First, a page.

Rainfall at Greenland’s Ice Sheet Summit For First Time on Record

Icebergs near Ilulissat, Greenland. Scientists say extreme heat has worsened as a result of climate change and heat waves around the world are five times more frequent today than before 1900, according to a recent report by the Intergovernmental Panel on Climate Change. (Photo: NordForsk/Terje Heiestad.)

In mid-August rain was observed at the highest point on the Greenland Ice Sheet for several hours, and air temperatures remained above freezing for about nine hours.

This was the third time in less than a decade, and the latest date in the year on record, that the National Science Foundation’s Summit Station had above-freezing temperatures and wet snow.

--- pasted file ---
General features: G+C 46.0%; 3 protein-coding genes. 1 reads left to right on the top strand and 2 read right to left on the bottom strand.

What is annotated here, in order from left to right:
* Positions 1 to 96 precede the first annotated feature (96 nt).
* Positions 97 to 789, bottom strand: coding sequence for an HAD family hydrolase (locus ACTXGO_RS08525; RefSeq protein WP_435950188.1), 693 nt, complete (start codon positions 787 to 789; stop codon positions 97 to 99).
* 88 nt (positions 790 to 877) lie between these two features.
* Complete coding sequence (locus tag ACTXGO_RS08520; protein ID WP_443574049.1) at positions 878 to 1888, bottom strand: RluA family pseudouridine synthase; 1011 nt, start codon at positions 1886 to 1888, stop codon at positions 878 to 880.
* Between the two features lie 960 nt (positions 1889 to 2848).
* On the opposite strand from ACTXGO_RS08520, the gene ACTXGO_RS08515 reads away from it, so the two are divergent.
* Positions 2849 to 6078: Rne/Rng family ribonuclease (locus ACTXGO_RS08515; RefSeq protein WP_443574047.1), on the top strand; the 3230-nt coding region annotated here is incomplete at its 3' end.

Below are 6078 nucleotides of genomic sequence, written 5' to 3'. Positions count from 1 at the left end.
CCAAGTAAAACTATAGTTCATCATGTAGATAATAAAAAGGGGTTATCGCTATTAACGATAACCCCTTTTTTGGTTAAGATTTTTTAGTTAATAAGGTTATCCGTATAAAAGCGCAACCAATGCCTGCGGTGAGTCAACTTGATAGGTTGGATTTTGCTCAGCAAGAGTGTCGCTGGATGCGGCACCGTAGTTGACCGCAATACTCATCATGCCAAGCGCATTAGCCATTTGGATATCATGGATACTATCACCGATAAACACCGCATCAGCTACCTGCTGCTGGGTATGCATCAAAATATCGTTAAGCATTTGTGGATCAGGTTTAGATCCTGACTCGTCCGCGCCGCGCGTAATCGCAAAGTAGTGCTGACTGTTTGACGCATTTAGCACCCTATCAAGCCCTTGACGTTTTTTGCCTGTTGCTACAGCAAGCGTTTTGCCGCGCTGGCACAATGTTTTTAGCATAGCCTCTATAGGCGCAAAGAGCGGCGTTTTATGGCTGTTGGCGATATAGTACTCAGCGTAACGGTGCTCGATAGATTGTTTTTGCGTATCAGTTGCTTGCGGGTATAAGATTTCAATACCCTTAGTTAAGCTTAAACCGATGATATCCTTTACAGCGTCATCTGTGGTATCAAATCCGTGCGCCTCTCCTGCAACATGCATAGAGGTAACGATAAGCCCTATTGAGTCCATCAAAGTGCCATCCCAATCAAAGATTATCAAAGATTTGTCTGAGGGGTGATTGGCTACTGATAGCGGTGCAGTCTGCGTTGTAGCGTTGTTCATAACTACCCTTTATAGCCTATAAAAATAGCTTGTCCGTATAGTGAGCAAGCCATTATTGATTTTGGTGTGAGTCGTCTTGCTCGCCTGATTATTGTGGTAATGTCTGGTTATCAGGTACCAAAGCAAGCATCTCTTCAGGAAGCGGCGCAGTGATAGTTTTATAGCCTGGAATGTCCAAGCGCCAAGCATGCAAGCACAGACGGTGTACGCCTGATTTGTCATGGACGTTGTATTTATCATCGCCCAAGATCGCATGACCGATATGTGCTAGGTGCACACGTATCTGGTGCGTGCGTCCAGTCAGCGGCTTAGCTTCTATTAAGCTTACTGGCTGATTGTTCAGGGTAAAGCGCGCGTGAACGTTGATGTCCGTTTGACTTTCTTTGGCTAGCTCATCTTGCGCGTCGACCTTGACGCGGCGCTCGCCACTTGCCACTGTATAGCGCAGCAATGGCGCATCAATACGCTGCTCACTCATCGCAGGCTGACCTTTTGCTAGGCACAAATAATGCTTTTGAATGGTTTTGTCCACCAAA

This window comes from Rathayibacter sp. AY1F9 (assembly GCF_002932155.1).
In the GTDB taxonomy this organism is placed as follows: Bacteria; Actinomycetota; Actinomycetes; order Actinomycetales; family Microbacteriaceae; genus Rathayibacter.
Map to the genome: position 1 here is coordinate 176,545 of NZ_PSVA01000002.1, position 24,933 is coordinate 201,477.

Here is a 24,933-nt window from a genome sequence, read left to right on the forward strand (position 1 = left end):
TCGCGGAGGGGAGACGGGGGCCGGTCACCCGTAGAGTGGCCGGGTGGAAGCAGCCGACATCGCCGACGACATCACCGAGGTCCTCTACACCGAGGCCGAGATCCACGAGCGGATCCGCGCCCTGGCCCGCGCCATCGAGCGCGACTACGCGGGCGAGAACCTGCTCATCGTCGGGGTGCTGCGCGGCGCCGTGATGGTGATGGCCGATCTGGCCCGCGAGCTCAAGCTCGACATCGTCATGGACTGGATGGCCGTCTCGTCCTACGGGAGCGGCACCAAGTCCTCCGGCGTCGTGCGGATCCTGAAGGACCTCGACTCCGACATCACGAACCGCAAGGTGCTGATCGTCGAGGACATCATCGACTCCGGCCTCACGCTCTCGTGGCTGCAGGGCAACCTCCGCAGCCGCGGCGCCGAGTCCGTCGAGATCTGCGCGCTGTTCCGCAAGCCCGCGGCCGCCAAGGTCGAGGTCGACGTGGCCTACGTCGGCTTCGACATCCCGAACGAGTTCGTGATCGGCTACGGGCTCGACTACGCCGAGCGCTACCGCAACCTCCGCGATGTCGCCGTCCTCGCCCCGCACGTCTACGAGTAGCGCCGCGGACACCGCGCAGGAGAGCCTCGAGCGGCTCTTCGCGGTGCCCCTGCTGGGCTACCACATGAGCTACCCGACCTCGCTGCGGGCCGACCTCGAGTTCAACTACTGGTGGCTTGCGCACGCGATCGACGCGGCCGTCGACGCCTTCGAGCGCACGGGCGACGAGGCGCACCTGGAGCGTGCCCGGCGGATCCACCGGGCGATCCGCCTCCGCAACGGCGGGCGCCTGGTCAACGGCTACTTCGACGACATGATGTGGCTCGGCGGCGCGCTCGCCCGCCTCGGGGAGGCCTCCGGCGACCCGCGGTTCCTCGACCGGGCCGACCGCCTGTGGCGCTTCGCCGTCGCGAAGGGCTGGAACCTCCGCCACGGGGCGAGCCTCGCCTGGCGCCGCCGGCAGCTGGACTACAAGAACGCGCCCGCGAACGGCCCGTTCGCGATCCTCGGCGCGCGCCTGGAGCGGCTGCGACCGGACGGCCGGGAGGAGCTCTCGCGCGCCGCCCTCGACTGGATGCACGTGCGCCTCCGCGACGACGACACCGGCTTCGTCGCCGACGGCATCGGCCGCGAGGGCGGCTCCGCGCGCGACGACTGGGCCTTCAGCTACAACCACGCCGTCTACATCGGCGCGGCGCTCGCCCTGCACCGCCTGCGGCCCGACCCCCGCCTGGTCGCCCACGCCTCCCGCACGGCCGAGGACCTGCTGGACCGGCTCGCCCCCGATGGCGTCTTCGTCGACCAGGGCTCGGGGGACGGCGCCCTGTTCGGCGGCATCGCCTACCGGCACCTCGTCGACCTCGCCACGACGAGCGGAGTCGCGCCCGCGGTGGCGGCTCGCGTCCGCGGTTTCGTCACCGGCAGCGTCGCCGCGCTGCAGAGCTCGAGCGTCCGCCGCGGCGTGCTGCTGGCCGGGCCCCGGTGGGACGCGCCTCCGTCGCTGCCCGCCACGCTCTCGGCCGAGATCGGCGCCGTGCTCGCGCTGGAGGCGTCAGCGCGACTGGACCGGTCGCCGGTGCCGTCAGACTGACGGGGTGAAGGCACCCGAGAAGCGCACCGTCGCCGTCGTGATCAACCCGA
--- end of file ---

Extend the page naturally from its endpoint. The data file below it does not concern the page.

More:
There is no previous record of rainfall at this location, which reaches 3,216 meters (10,551 feet) in elevation, said the National Snow and Ice Data Center, the first to report the findings.

Scientists said the temperatures increased starting at 5 a.m. local time on Aug. 14 when warm air and moisture came from the south. Rain was observed for the next several hours.

The Summit Station, which was first established in 1989 as a drill site, is the only high-altitude and high-latitude inland year‐round observation station in the Arctic. According to the station's website, it sits at the top of the Greenland ice sheet and is over 400 kilometers from the nearest point of land. 

July was the hottest month on Earth since record-keeping began 141 years ago, and June was the hottest month on record in the continental U.S., according to the National Oceanic and Atmospheric Administration.

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